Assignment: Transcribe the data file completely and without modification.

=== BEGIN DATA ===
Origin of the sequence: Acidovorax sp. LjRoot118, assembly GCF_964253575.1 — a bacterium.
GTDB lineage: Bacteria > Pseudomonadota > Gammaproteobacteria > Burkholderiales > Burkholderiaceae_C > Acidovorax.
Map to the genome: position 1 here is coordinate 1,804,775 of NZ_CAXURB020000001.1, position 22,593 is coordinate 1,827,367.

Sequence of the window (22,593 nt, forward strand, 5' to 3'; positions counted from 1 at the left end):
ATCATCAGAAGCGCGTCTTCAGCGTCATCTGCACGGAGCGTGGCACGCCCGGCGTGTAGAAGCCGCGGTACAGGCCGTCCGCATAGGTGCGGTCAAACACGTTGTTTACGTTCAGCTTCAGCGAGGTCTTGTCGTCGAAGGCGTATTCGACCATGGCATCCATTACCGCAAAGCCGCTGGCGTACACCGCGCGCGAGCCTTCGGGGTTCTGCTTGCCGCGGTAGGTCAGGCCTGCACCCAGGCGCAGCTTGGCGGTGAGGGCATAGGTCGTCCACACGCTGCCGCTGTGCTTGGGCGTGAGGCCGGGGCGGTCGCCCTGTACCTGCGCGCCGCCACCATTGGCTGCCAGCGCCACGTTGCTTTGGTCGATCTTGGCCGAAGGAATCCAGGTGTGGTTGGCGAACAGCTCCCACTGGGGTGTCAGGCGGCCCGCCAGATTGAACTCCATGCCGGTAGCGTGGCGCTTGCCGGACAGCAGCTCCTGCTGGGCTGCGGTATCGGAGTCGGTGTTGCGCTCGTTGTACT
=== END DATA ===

Origin of the sequence: Acidovorax sp. LjRoot118, assembly GCF_964253575.1 — a bacterium.
GTDB lineage: Bacteria > Pseudomonadota > Gammaproteobacteria > Burkholderiales > Burkholderiaceae_C > Acidovorax.
Map to the genome: position 1 here is coordinate 1,804,775 of NZ_CAXURB020000001.1, position 22,593 is coordinate 1,827,367.

Sequence of the window (22,593 nt, forward strand, 5' to 3'; positions counted from 1 at the left end):
ATCATCAGAAGCGCGTCTTCAGCGTCATCTGCACGGAGCGTGGCACGCCCGGCGTGTAGAAGCCGCGGTACAGGCCGTCCGCATAGGTGCGGTCAAACACGTTGTTTACGTTCAGCTTCAGCGAGGTCTTGTCGTCGAAGGCGTATTCGACCATGGCATCCATTACCGCAAAGCCGCTGGCGTACACCGCGCGCGAGCCTTCGGGGTTCTGCTTGCCGCGGTAGGTCAGGCCTGCACCCAGGCGCAGCTTGGCGGTGAGGGCATAGGTCGTCCACACGCTGCCGCTGTGCTTGGGCGTGAGGCCGGGGCGGTCGCCCTGTACCTGCGCGCCGCCACCATTGGCTGCCAGCGCCACGTTGCTTTGGTCGATCTTGGCCGAAGGAATCCAGGTGTGGTTGGCGAACAGCTCCCACTGGGGTGTCAGGCGGCCCGCCAGATTGAACTCCATGCCGGTAGCGTGGCGCTTGCCGGACAGCAGCTCCTGCTGGGCTGCGGTATCGGAGTCGGTGTTGCGCTCGTTGTACT